Once You See What’s Underneath
I remember when “The Babadook” was first released in multiple editions. Not knowing much about it other than from various articles, hype, and a positive review from Stephen King, I took a chance on it and snagged a copy of the pop-up book blu-ray edition from Scream Factory. Later that night, I devoured the movie and all its Special Features.
To this day, horror fans seem pretty divided on the film. Navigate through various social media horror groups, and there are plenty of people who hate “The Babadook.” To each their own, but I’m here to defend what I consider to be a beautiful work of art and a thorough exploration of grief. Well done, dir. Jennifer Kent.
“The Babadook” was possibly my first “wait, the monster is a metaphor” movie. Before “Hereditary,” “Midsommar,” and other contemporary psychological horror flicks, there was this. I’m not saying “The Babadook” was the first movie of its kind, but it felt refreshing to me and unlike anything I’d ever seen. It chillingly depicts denial and repressed grief as a dark, parasitic thing inside of you and all around you. You can’t get rid of it and you have to face it. More than a horror movie, “The Babadook” is a story of one woman’s survival as she climbs back up from her lowest point.
“The Babadook” suggests the possibility that we all have a dark or private, hidden part of ourselves – a part of us that needs healing and tending to. There’s a part of us that maybe we feel no one could ever understand, so we suffer in silence. As a gay man, I think that’s why The Babadook works as a queer icon. I think a part of me that always knew I was “different,” but I tried as best as I could to keep it locked away. I just wanted to be “like everyone else,” and to be accepted. But, like The Babadook, it manifested and entered my world. To be my authentic self, I had to face my Babadook, and I realized it wasn’t so scary. That aside, let’s take a look at why “The Babadook” deserves a rewatch, even if you hated it.
I’ll admit that I had never heard of Essie Davis before this movie, but she has an impressive filmography, including a recurring role on “Game of Thrones.” Davis’s performance as Amelia makes me question how anyone could 100% hate “The Babadook.” She deserves props for her multifaceted depiction of an exhausted and grieving widow just going through the motions, with a son, Samuel, who is way too much to handle.
Offscreen, what we don’t see is the storybook being created. I’m pretty sure this is an accurate interpretation – that Amelia created the book. Plagued by grief over her husband Oskar’s violent death on the drive to the hospital to deliver their son, Amelia pours her anger and regret into creating Mister Babadook, the book that haunts her and later shows up reassembled, even after she destroys it. But what’s more horrifying than the book is Amelia’s grief manifested as the creature from the book. It wears her husband’s top hat and trench coat. It taunts her in different ways. We get some classic horror fan service here – doors open and close by themselves. Lights dim. Cockroaches emerge from the wallpaper behind the fridge (I like the use of roaches here, since they’re hard to get rid of, like her demon). In another scene, she spots The Babadook at the police station, but at second glance, it’s just a hat and coat on a rack. If the viewer interprets the creature as a manifestation of Amelia’s grief, then they can gather that Amelia’s house obviously isn’t haunted – she is. Her unhealed trauma is appearing in a way that she can no longer avoid.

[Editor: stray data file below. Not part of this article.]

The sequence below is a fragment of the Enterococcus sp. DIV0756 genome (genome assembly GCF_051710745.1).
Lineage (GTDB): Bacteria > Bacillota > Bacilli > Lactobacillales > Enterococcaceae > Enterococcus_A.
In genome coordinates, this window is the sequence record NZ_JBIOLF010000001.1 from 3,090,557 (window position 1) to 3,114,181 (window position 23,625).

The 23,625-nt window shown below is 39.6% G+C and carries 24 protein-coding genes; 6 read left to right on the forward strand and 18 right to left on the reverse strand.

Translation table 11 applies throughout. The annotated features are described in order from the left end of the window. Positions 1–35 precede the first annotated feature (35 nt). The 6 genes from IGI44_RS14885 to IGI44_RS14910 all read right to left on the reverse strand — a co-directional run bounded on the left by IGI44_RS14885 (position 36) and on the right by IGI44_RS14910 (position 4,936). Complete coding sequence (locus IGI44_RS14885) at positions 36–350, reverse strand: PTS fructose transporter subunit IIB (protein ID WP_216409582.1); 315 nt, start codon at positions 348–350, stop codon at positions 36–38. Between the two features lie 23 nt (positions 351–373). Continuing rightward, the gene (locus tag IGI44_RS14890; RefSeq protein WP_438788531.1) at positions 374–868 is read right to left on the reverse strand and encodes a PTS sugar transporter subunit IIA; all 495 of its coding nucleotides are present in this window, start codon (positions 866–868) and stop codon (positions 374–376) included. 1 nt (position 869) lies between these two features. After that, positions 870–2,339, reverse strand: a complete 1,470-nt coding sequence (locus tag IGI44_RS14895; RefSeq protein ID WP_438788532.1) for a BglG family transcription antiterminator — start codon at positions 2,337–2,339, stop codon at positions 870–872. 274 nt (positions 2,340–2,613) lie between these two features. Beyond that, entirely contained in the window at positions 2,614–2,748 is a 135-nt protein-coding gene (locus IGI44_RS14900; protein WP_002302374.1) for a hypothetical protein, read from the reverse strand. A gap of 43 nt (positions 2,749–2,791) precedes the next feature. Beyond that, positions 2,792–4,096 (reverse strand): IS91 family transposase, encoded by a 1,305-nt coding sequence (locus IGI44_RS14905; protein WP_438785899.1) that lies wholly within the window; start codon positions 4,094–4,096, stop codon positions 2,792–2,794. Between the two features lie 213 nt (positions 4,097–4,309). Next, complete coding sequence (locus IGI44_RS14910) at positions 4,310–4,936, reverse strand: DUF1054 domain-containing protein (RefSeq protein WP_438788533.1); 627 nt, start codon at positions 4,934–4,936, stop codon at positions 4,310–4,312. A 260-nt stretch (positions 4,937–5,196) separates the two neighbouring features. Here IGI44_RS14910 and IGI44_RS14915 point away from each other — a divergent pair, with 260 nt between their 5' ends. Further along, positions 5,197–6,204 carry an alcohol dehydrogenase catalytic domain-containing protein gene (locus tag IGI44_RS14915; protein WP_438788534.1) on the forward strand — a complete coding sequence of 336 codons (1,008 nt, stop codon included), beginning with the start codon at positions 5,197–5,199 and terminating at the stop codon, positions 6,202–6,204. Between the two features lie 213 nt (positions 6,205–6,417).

Amelia is the heart and soul of this movie, and I can’t see anyone else in this role but Essie Davis. She brings so much depth to Amelia. Aside from being a mom and a nurse, she’s a human being who craves and misses the intimacy she once shared with her partner. There’s a scene where she finally has a moment to herself, and she’s treating herself to chocolate and watching TV. She observes two people onscreen passionately embracing. She goes upstairs and tries to pleasure herself, but she’s interrupted, and you can’t help but feel bad for her – she can’t get a single moment of peace. She has a potential love interest who she works with, but it goes nowhere fast. I couldn’t interpret whether Amelia was even interested in her coworker, but that’s not the point. I think the point was to show that she isn’t in a place where she can open her heart to love again, or even casually date. She needs to face the darkest part of herself first – which brings us to the second reason why you should rewatch “The Babadook.”